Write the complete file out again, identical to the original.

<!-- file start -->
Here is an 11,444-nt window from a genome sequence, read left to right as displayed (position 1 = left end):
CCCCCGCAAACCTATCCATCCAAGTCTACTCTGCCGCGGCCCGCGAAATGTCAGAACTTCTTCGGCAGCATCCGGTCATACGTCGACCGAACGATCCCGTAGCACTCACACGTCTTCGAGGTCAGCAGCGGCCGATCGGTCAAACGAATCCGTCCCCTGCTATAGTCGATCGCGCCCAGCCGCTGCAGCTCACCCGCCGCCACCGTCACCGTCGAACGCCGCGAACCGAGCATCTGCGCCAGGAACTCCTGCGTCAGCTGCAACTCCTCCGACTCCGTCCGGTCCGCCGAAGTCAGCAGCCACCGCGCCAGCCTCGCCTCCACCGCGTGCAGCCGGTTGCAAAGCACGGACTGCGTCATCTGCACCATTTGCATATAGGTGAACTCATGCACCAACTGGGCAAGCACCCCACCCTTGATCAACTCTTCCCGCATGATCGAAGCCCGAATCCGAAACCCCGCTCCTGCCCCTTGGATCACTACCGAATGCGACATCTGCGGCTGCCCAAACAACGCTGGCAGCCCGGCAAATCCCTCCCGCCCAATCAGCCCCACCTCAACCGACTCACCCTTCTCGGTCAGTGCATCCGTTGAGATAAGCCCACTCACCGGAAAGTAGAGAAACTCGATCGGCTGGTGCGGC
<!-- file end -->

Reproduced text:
Here is an 11,444-nt window from a genome sequence, read left to right as displayed (position 1 = left end):
CCCCCGCAAACCTATCCATCCAAGTCTACTCTGCCGCGGCCCGCGAAATGTCAGAACTTCTTCGGCAGCATCCGGTCATACGTCGACCGAACGATCCCGTAGCACTCACACGTCTTCGAGGTCAGCAGCGGCCGATCGGTCAAACGAATCCGTCCCCTGCTATAGTCGATCGCGCCCAGCCGCTGCAGCTCACCCGCCGCCACCGTCACCGTCGAACGCCGCGAACCGAGCATCTGCGCCAGGAACTCCTGCGTCAGCTGCAACTCCTCCGACTCCGTCCGGTCCGCCGAAGTCAGCAGCCACCGCGCCAGCCTCGCCTCCACCGCGTGCAGCCGGTTGCAAAGCACGGACTGCGTCATCTGCACCATTTGCATATAGGTGAACTCATGCACCAACTGGGCAAGCACCCCACCCTTGATCAACTCTTCCCGCATGATCGAAGCCCGAATCCGAAACCCCGCTCCTGCCCCTTGGATCACTACCGAATGCGACATCTGCGGCTGCCCAAACAACGCTGGCAGCCCGGCAAATCCCTCCCGCCCAATCAGCCCCACCTCAACCGACTCACCCTTCTCGGTCAGTGCATCCGTTGAGATAAGCCCACTCACCGGAAAGTAGAGAAACTCGATCGGCTGGTGCGGC